The name ‘Toes of the Goat’ is only mentioned once offhand to Arya in Clash, and it’s a bit of a hard one to place, so let me know if you’ve got better ideas than this. As we’ll discuss in more detail when analysing Vargo Hoat, there is strong imagery of the Devil connotation, with the banner of the Bloody Mummers showing a black goat with bloody red horns. The Toes of the Goat therefore suggests to me some kind of unnatural offspring of the Devil, maybe. The name also reminds me of “the fiery fingers”, members of the Fiery Hand of R’hllor. The Fiery Hand are a group of slave soldiers who defend the Red Temple in Volantis, so Tyrion nicknames each member a “finger” – a fingers/toes parallel, perhaps? If so, this slave soldier connotation could be an example of the surrogate symbolism, with the Bloody Mummers acting on behalf of Tywin and then Roose. While the “temperature” of the symbolism is different – with the Others being icy and the Fiery Hand being fiery (obviously) – there is a ton of overlap in the symbolism behind mythical figures such as Azor Ahai (the ultimate fire guy) and the Night’s King (the ultimate ice guy). Stannis is one of the prime examples of this, named Azor Ahi reborn wielding Lightbringer while also having icy eyes, establishing himself at the Nightfort and making shadowy abominations with a pale magic lady. As such, I don’t think it’s too much of a problem necessarily that the Toes/Fingers parallel relies on a comparison of my proposed Others characters to the R’hllor’s soldiers.

Retrieved from The Brave Companions wiki page, 9th Aug 2020

So, we’ve covered the puppetry/surrogate symbolism, but where did I get the coward symbolism from? This relies on a bit of tricksy inverse symbolism around cowardice and bravery.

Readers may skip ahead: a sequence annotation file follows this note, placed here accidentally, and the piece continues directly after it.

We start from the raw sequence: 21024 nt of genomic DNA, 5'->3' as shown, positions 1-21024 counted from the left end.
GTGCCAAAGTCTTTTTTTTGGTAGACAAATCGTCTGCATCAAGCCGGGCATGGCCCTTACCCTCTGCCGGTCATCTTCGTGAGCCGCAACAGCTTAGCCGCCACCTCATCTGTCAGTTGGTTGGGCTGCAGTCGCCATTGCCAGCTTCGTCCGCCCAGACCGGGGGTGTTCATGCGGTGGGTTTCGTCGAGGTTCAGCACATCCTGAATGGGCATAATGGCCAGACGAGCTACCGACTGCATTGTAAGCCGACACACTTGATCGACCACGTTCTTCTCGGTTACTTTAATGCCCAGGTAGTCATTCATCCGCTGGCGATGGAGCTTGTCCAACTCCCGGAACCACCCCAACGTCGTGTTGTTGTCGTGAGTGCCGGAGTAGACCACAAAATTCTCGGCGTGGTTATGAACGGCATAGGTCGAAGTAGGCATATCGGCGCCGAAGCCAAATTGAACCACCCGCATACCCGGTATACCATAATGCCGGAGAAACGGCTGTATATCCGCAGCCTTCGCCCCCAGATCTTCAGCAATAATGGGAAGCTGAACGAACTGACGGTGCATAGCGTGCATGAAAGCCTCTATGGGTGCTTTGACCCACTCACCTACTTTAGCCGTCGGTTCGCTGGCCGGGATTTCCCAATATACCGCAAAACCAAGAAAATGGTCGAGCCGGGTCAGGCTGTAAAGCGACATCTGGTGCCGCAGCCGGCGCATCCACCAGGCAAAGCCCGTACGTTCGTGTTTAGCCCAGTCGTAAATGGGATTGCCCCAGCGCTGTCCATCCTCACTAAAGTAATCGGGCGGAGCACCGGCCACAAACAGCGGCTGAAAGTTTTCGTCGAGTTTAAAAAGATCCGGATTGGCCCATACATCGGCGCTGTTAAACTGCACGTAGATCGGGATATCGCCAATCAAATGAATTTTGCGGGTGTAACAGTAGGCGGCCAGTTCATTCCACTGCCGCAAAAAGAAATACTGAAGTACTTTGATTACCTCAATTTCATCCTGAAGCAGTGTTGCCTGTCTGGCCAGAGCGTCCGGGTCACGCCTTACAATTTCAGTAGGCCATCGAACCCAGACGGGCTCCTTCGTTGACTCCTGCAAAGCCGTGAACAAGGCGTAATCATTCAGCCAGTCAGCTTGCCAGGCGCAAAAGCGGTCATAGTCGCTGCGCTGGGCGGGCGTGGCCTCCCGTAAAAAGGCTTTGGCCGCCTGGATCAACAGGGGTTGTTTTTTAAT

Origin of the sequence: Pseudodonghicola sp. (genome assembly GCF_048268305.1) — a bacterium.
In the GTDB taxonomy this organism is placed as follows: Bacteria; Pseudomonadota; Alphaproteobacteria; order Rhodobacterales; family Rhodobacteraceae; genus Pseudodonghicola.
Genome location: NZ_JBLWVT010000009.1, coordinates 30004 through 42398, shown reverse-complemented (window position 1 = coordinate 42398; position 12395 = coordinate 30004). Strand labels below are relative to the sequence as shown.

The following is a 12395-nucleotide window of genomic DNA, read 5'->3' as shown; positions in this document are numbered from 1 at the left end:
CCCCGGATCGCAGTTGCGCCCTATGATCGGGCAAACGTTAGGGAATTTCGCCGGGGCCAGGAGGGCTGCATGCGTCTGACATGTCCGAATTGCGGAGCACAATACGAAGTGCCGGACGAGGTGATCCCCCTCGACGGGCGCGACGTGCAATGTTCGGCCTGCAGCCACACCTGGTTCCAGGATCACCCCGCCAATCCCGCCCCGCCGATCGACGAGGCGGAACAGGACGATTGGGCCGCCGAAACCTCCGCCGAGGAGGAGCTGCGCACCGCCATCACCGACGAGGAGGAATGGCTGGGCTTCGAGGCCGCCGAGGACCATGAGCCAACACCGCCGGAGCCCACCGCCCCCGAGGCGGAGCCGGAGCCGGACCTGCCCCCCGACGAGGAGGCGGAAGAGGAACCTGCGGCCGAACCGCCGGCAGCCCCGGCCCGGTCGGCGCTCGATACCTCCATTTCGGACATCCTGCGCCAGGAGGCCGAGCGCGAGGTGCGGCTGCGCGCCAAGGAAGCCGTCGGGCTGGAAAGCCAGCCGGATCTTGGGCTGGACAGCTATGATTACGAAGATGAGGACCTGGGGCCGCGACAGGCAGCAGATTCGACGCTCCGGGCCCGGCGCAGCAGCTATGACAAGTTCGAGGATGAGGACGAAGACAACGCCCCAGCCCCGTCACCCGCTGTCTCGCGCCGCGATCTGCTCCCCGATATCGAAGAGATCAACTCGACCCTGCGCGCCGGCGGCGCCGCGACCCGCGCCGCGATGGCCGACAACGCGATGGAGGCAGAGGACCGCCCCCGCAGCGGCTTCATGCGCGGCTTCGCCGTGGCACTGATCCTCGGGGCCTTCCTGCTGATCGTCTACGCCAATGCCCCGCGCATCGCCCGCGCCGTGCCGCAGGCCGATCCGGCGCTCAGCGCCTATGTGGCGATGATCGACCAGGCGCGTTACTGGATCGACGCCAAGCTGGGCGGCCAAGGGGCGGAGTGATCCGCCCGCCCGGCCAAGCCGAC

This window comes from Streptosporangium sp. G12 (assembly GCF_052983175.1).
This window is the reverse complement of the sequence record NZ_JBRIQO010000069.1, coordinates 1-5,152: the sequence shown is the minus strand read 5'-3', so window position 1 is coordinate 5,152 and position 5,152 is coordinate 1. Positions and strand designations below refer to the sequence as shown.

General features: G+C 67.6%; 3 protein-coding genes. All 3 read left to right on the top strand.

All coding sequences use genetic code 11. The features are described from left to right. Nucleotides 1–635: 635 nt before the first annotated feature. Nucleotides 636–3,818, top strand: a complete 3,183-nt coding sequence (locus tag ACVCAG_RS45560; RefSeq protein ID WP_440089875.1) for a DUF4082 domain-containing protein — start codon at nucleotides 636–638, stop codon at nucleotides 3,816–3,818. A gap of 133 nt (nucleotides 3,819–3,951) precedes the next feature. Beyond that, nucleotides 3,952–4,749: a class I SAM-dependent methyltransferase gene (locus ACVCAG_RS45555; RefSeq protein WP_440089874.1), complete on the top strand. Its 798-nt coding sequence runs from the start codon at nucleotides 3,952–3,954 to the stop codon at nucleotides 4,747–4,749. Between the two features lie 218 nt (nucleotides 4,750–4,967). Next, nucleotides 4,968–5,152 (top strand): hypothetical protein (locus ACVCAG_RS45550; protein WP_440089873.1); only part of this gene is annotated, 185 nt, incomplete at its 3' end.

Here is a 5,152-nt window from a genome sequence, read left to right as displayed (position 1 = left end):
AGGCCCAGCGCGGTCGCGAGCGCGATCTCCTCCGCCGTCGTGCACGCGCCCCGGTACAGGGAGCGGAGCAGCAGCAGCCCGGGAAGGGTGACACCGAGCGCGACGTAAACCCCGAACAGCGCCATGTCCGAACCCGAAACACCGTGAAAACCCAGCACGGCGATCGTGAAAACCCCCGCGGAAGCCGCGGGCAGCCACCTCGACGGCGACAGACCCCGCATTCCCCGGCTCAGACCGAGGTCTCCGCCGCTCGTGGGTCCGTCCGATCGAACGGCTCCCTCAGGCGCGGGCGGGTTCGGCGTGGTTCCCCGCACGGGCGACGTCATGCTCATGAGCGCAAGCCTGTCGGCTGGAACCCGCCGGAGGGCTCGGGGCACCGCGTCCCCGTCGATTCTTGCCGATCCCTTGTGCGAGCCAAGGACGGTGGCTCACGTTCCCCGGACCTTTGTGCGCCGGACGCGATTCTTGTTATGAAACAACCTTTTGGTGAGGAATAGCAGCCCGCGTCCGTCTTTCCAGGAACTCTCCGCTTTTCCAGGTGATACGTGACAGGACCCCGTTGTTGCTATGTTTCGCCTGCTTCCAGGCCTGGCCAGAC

Bran thought about it. “Can a man still be brave if he’s afraid?”
“That is the only time a man can be brave,” his father told him. (AGOT, Bran I)

As this iconic Ned line shows, the feeling of fear (typically associated with cowardice, especially in Westeros) is actually a prerequisite for bravery. This fits a few of our Last Hero archetypes – Samwell Tarly, for example, is a self-professed coward and yet he is the only living Night’s Watch man to have killed an Other and he constantly places himself in harm way to protect Gilly and Monster. Similarly, Bronsterys noted that the Last Hero figure consistently takes evasive action in the Last Hero vs. Other archetypal duels, and they are often labelled a craven or coward for this.

So, if the Last Hero archetype is someone who appears craven but is actually brave, then the flipside to that would be that the people who appear brave are really craven and these people are likely to be symbolic Others. Think here of the tale of the Night’s King:

The gathering gloom put Bran in mind of another of Old Nan’s stories, the tale of Night’s King. He had been the thirteenth man to lead the Night’s Watch, she said; a warrior who knew no fear. “And that was the fault in him,” she would add, “for all men must know fear.” (ASOS, Bran IV)

While we would typically think of fearlessness as being brave, it contrasts with the Ned quote above – after all, if you never know fear, then you never have an opportunity to be brave by overcoming that fear. This description of the Night’s King, who worshipped the Others, appears brave and yet cannot be, as he does not know fear.

So, the “Brave” Companions may not live up to their name and… well, how much bravery does it take to spend the entire war campaign ransacking villages and brutalising peasants?

She had heard Rorge laughing over Lord Vargo’s way of finding traitors. All he did was return to places he had visited before under Lord Tywin’s banner and seize those who had helped him. Many had been bought with Lannister silver, so the Mummers often returned with bags of coin as well as baskets of heads. (ACOK, Arya X)

In addition to that, they still clearly fear Jaime Lannister, even after they remove his sword hand and he’s sick and hallucinating from fever:

Weak as he was, they always bound him to a tree. It gave him some cold consolation to know that they feared him that much, even now. (ASOS, Jaime IV)

And, when their betrayal finally catches up to them, they flee Harrenhal and leave their commander to his fate:

“Ser Gregor’s taken the castle. The sellswords deserted their erstwhile captain almost to a man, and some of Lady Whent’s old people opened a postern gate. Clegane found Hoat sitting alone in the Hall of a Hundred Hearths, half-mad with pain and fever from a wound that festered. His ear, I’m told.” (ASOS, Jaime VII)